Scott Lieberman, 42, from San Francisco, was born in Chile in August 1980 and adopted within a month by a US couple. The parents also adopted a girl a year later.
Scott knew he was adopted as a child, and as he grew up, he wanted to learn more about his origins. All he knew about his birth family was that his mom was from a little town in the south of Chile called Cañete, and that he was placed for adoption because she wasn’t able to raise him.
A year ago, Scott read an article in People magazine that made him question that narrative.
The article described the story of Tyler Graf, a firefighter from Texas who discovered that he had been stolen from his parents and placed for adoption in the U.S. against their will — and that he was just one of the thousands of babies taken forcibly from their parents as part of a national policy to reduce poverty under the dictatorship of General Augustus Pinochet from 1973–1990. Tyler went on to found Connecting Roots, a nonprofit organization that helps the families affected, which MyHeritage is proud to support by providing DNA kits to confirm the relationships between the adoptees and their birth families. We also connected Connecting Roots with their counterpart in Chile, a nonprofit called Nos Buscamos, and the two organizations have been working together ever since.
When Scott read the article, he couldn’t help but wonder: was he, too, one of these stolen babies?
“The limited knowledge I knew about my adoption, it all made more sense in that one article than what I had been told and what I had thought my entire life,” he told USA Today in a recent interview.
He decided to register with Nos Buscamos and ask for assistance in December 2022.
Nos Buscamos takes on the challenge
One of the volunteers from Nos Buscamos, Suzi Wortman, took on the challenge. Based on the information Scott had in his adoption files, she found supporting documents, and she sent messages via social media to potential family members. A couple of days later, she received an answer: a woman replied, saying that she could be one of Scott’s aunts. This was a great lead, and after speaking to her and many other possible relatives, Suzi finally managed to find Scott’s half-sister, Jenny.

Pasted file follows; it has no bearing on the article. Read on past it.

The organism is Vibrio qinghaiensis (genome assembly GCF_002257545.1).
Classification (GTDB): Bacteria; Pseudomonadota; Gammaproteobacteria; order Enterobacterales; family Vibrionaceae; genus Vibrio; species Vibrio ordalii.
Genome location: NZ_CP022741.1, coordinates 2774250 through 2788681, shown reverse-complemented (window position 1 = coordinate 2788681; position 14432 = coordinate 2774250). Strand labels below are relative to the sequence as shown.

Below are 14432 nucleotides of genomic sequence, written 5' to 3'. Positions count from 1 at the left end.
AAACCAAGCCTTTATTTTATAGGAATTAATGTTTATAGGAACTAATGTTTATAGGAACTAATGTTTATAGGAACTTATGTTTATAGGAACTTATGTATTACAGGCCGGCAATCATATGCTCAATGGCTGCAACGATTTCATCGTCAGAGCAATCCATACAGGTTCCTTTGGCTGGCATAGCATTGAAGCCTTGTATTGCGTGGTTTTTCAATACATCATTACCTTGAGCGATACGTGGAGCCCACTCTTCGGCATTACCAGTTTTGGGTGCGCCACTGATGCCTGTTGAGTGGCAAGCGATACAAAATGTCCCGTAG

Suzi and Jenny spoke and shared information. The call was very emotional for Jenny, who couldn’t hold back tears of happiness. From the first moment, she was certain it was true that Scott was her brother. Jenny gave Suzi details on their shared biological mother: her name was Rosa Mardones, and she passed away a few years ago.
Right after that call, Suzi wrote to Scott to reveal her findings. “This news is bittersweet, as sadly, your mother, Rosa Ester Mardones Peña, died from bone cancer in 2015,” she wrote. She relayed the information she had learned about Rosa: that she grew up in a small town called Cañete in a family with 7 kids, and was a “beautiful, humble woman who was loved by everyone.”
Rosa had her first child, Jenny, on April 5, 1978 with Nazario Escalona. Later on, she fell in love with a man named Hugo Eugenio Salas Ramos. Rosa and Hugo loved each other deeply, but Hugo came from a well-to-do family, while Rosa’s family was poor. When at 23 years of age, Rosa discovered that she was pregnant with Scott, she apparently thought that Hugo and his family wouldn’t accept her, and told almost no one about the pregnancy. Given her unmarried status and financial situation, she sought help from a group of Catholic nuns who went to visit her; they offered her a job doing domestic work in Santiago, so she moved there. She also received “assistance” from a social worker who took a special interest in her case and made her sign multiple documents over the course of the pregnancy that she didn’t really understand.
Scott was born on August 21, 1980. Rosa barely got to see him after he was born. The social worker swept in and took custody of him before Rosa had even been released from the hospital. When Rosa tried to contact the social worker to ask about her baby, the social worker threatened to call the police, saying that the baby had already been taken to a different country, that Rosa was not in a position to raise another child and that she had signed away her parental rights.
Rosa returned to her home village brokenhearted. Her sisters said that she was very depressed and cried often, asking God to forgive her.
“Never, ever, did my mother talk about the fact that she had had a child and that he had been stolen,” Jenny told CNN in a recent interview. “It was the painful truth that she kept to herself for many years. I even think that her pain took her away.”